Advice from a Baltimore Bankruptcy Lawyer
One of the hardest things for me to do is admit I’m in trouble and ask for help. I don’t think I’m alone in this. In fact, I know I’m not. I have practiced law in three states over the course of ten years. In my experience as a Baltimore Bankruptcy Lawyer I’ve seen a lot of situations, but far too often, what I see are people who needed help but didn’t feel like they could ask. I’ve met with wives desperate to keep the financial news from their husbands, husbands who didn’t want their wives to know that they were broke. The news always comes out. There is always something that spills the beans or, more often, the other spouse had suspicions or was purposefully ignorant of the situation.
But this topic extends beyond the immediate household. Debt and the depression and isolationism that it often brings affects not just your spouse and your kids, but also your siblings, your parents, your cousins, aunts, uncles and friends. When you’re struggling with debt and exhibiting some of the signs of that struggle, it’s noticeable much of the time. Your friends and family may not know WHAT is wrong, but they know or suspect that SOMETHING is wrong.
Now, a couple things we aren’t going to talk about in depth: Asking for financial assistance from family and friends. That’s a very personal conversation and I wouldn’t deem to tell you how to do that, but were I on the receiving end of that conversation, I would want to know a few things. What got you to this point and what is your plan of getting out. If you don’t have those, the best help I think I could give would be to help you determine the answer to those two questions. And THEN we could talk about financial help. Second, your family may suggest bankruptcy. You’re here at this site, you know or should know that that’s an option. Keep it in mind as you talk to family and friends as an option, but that’s not the point of this article.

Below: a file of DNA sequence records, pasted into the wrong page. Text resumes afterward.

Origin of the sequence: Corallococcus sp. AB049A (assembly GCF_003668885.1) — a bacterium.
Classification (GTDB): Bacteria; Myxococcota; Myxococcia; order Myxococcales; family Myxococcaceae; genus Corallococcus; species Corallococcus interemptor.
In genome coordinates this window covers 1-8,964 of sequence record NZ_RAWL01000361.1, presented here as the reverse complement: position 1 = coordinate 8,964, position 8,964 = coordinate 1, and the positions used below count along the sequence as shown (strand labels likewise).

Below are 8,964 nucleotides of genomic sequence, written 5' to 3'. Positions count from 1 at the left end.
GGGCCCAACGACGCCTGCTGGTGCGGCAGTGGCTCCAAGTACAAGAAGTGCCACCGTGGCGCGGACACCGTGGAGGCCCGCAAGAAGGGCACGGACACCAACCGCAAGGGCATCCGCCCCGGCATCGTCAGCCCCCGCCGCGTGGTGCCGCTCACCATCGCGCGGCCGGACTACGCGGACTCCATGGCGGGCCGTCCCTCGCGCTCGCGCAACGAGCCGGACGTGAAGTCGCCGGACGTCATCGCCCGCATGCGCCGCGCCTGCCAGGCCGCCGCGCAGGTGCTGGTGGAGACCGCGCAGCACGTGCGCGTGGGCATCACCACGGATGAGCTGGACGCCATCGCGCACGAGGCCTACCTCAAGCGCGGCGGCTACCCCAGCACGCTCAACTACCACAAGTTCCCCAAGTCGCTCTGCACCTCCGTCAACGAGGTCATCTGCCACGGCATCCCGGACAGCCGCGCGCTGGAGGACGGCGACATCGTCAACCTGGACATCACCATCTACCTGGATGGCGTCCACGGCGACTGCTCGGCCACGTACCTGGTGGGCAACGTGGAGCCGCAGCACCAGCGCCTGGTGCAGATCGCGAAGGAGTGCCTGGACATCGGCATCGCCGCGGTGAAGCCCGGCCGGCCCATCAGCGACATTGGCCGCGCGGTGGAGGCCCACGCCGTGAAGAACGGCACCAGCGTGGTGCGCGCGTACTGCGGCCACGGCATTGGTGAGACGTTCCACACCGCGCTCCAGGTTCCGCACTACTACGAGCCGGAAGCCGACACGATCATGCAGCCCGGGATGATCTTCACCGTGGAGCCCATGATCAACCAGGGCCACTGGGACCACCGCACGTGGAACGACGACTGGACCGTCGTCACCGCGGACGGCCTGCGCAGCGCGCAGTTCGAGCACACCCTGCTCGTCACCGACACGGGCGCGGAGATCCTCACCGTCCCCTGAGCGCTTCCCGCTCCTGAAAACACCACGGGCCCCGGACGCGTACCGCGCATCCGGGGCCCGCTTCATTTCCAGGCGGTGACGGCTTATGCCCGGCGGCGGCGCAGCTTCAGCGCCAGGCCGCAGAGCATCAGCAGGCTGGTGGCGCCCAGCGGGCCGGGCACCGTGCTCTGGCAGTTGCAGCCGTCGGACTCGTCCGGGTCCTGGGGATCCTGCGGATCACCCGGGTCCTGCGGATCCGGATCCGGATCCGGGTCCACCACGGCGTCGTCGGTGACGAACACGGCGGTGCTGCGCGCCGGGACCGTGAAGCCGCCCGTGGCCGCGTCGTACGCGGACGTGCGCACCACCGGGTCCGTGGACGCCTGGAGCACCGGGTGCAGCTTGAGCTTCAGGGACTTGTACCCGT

So, what is the point? Encouragement, advice, comfort. Your friends and family know you far better than I do. They know what you’re capable of and what your weaknesses are. There is often a lot of wisdom in that knowledge and it can serve you well. Am I suggesting that you listen to your friends over your lawyer. That depends. I wouldn’t normally suggest that, but you should at least consider all sides, but when it comes to your legal options, of course listen to the professional first, but as far as making a decision on what to do with that information. That’s yours alone and who you choose to allow to influence that decision is up to you.
Sometimes Talking to Family Can be Harder than talking to a Baltimore Bankruptcy Lawyer
I’m a firm believer that your life is your business, but that doesn’t mean I wouldn’t encourage you to improve your life. To make a change to your debt situation to solidify your financial position and protect yourself and your family. That’s one of the reasons I spend the time I do writing these articles. I know dealing with debt is hard, but the sooner you deal with it the easier it is, trust me. I know for many of you, the thought of exposing this problem to your friends and family is difficult, which is why I encourage the bandaid method. Just rip that sucker off and deal with it. To quote Nike and Michael Jordan, “Just Do It!”
But, if it helps to talk to an stranger first, by all means, give this Baltimore Bankruptcy Lawyer a call, let’s talk about your loved one’s debt problems, let’s work on a strategy, and let’s work on ways to bring your family into this issue and find ways for you to help them.
Do you have a loved one that could benefit from this conversation? Don’t know how to talk to them about their debt problems? Follow the link and check out our other articles. If you need help talking to your loved ones about your or their debt problems, feel free to drop me a line and let’s discuss.